I then spoon a melange of similarly sautéed onions and mushrooms and make every attempt to cleverly conceal the waiting sprouts.

Upon this layer, I add about four cups of rice. I offer “about” as one perk to this concoction is that exactness of quantities is unimportant, as the flavors compliment in any sensible proportion. Henry prefers saffron rice, as it melds mild flavor, texture, and butter, which is intoxicating to an indoor puss.

The final layer is that of substance, or meat if you must. I prefer sausages as they contribute full flavor. Today I am taking the ever appropriate Summer sausages, browning them in a skillet, and then slicing them for ease in placement. Sometimes it is all about such ease, lest I forget an unfortunate creation of last year. That incident will safely go unposted and forever unshared.

Once all of the layering is complete and I am certain that there is absolutely nothing else I can add, I place the cover … ultimately cooking the cassoulet for forty minutes at 375 degrees. Again, with such a preparation, there is no need to be exact so even a half hour longer will not overcook the dish … just allow you more time on your favorite social networking site before dinner.

What I adore about this hearty meal is that the flavors essentially trickle down: The mushrooms and onions position themselves between the sprouts, sharing in the garlic, and filling any gaps. The rice fills similar gaps thus created by the mushrooms and onions, absorbing butter. And the juices and herbed flavors from the sausage similarly infuse the rice.

As I wait for the dish to complete and the timer to chime, I ponder two other reasons for my fondness.  First, I can use the same sauté pan for the Brussels sprouts, ‘shrooms, and meat, thereby creating only one such pan to wash. Secondly, the cook time allows me the opportunity to wash and quickly put away that very pan and any utensils or holding bowls. I so enjoy having only one cooker to clean after dinner!

One final note, my friends: when spooning and “plating” your cassoulet, use the largest spoon you can find. Gently ease it towards the bottom of the dish and simply scoop. Never try to mix the ingredients. Sometimes it is best to allow the flavors and aromas to gently transition while on the plate and, thus, avoid offering instead just one big ole complex taste! There is such an effort as “over-mixing” as I have been vehemently accused on many a night!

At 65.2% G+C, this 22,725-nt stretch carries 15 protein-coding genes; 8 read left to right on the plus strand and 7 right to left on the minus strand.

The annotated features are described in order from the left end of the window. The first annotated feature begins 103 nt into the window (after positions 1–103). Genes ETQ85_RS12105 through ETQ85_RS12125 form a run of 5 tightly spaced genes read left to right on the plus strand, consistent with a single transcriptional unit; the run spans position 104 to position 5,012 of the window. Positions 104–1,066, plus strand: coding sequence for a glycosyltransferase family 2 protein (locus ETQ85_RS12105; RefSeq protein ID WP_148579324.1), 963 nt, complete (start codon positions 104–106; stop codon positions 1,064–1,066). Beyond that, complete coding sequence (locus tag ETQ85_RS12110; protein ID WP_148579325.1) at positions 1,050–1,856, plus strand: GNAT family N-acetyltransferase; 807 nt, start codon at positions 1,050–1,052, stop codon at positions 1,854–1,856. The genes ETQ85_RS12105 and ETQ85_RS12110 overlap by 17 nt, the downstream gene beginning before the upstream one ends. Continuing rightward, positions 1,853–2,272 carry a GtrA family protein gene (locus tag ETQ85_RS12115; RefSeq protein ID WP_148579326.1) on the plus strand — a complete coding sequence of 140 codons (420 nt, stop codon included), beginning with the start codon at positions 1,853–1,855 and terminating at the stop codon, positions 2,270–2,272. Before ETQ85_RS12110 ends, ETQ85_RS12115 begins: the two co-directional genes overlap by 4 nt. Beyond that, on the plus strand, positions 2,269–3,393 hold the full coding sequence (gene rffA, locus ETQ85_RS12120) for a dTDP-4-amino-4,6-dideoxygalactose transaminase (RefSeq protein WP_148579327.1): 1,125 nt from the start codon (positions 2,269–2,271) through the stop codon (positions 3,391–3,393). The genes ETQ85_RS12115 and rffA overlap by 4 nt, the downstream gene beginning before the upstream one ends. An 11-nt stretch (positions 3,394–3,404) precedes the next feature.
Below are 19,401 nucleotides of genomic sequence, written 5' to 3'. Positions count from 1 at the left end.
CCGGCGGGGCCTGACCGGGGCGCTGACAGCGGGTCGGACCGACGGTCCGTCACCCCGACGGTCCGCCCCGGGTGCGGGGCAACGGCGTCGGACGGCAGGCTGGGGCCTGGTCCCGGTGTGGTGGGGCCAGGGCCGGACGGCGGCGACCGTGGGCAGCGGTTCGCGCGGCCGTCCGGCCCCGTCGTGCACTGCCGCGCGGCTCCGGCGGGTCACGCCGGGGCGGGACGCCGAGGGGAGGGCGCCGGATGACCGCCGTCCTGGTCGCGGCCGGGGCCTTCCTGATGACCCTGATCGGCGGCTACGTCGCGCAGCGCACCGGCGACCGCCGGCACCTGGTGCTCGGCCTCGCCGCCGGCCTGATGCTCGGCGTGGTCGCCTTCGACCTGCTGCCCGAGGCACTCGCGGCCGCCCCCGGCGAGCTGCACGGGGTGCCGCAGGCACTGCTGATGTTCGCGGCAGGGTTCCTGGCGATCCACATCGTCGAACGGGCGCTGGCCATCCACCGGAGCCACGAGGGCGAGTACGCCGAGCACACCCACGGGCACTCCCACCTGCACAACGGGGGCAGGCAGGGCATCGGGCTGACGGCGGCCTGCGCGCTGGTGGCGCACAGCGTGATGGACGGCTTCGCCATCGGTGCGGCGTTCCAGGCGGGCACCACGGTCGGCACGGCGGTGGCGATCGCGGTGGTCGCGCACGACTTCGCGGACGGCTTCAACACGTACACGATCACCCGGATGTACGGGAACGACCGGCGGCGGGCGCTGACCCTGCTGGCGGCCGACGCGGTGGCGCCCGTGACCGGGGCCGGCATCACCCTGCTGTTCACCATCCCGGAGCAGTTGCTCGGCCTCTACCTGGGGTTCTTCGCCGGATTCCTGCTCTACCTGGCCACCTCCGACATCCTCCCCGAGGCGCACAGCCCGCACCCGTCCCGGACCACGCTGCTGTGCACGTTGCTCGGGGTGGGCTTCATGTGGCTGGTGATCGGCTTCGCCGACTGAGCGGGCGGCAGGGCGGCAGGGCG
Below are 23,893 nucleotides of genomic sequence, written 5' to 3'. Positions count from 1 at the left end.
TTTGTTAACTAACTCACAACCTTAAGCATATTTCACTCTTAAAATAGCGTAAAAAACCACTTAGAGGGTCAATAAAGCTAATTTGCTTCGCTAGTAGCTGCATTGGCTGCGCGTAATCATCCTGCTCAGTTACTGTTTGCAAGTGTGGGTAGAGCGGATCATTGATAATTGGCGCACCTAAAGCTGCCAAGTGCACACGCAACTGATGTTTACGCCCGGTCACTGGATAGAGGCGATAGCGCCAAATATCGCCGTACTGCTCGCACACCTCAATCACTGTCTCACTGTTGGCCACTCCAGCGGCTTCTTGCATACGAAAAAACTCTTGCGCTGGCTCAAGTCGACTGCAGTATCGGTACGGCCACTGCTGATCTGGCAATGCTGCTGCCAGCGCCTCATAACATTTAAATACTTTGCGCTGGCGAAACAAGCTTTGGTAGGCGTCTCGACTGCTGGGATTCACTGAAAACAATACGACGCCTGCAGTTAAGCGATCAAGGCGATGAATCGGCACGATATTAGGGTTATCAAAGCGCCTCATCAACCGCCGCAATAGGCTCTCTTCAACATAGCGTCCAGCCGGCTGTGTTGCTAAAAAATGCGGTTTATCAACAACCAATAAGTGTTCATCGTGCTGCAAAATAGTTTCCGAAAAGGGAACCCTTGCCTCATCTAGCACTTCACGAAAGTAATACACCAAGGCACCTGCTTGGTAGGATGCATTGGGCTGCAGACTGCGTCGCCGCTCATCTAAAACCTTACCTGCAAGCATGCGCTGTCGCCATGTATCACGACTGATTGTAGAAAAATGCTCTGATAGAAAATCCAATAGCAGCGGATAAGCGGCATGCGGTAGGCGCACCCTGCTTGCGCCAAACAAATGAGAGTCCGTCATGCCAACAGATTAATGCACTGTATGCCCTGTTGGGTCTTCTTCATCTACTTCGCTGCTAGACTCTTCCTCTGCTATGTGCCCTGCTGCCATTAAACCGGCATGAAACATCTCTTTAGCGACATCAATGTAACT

In closing, oh comrades in cookery,  Jon and I anticipate a warm and hearty dinner, worthy of an Arctic evening, or the weather of a storm. Someday, perhaps you will join us, although there may not always be a cleared chair. However, there is indeed always plenty of food to nourish and savor.  Usually.

As they say in the South of France: “Bon Appetit, Y’all!”

(Note: Such a dish goes well with almost any robust wine, although I prefer a pinot noir. More importantly, I would put a Karen Akers CD on the carousel and turn the volume a little higher than is customary.)

 

(Image: “Untitled” by Zamfir Dumitrescu.)

The Good Neighbors

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In my over three decades since those grilled cheese college days, I have moved nearly a dozen times. With each new address, I rarely even met my neighbors, let alone made an effort to know them. That never bothered me: I was raised in a family of complicated drama and tormenting dysfunction. Communing with the “folks to either side” always meant relinquishing privacy and risking the reveal of damning family secrets. Neighbors seemed created simply to water plants and feed pets while on vacation or fill in gaps at holiday festivities. Of course, there is an exception.

In 1993, I returned to Greensboro, where I had spent my formative years … at least since age ten. I had been long gone since my young adulthood, and was at my once home. I was emotionally ravaged, nearly broke once again, and at yet another crossroads. However, I am (if nothing else) both scrappy and a survivor … in practical and creative measure. By that Christmas, I was general manager of an extremely popular and eclectic eatery, involved in a meaningful and rewarding relationship, and relearning how to receive the joys of the Universe. It was that very night, the grandest of holiday eves, that Michael asked me to move in with him. I did. And that’s where this neighborly tale begins, my friends.

Our neighborhood was a relatively Bohemian, diverse, and well-maintained enclave of primarily “twenties” homes. The street itself was sloped, lined with magnificent but overly-needy Pin Oaks, with a graduating view of the downtown skyline. The panorama at the street’s bottom was a lush and willow-dotted park, best suited for frolicking pups, children’s ball games, and the occasional festival. Our house was on a corner, leaving us really only one other family of any consequential proximity: Richard, Libby, and their daughter Bailey.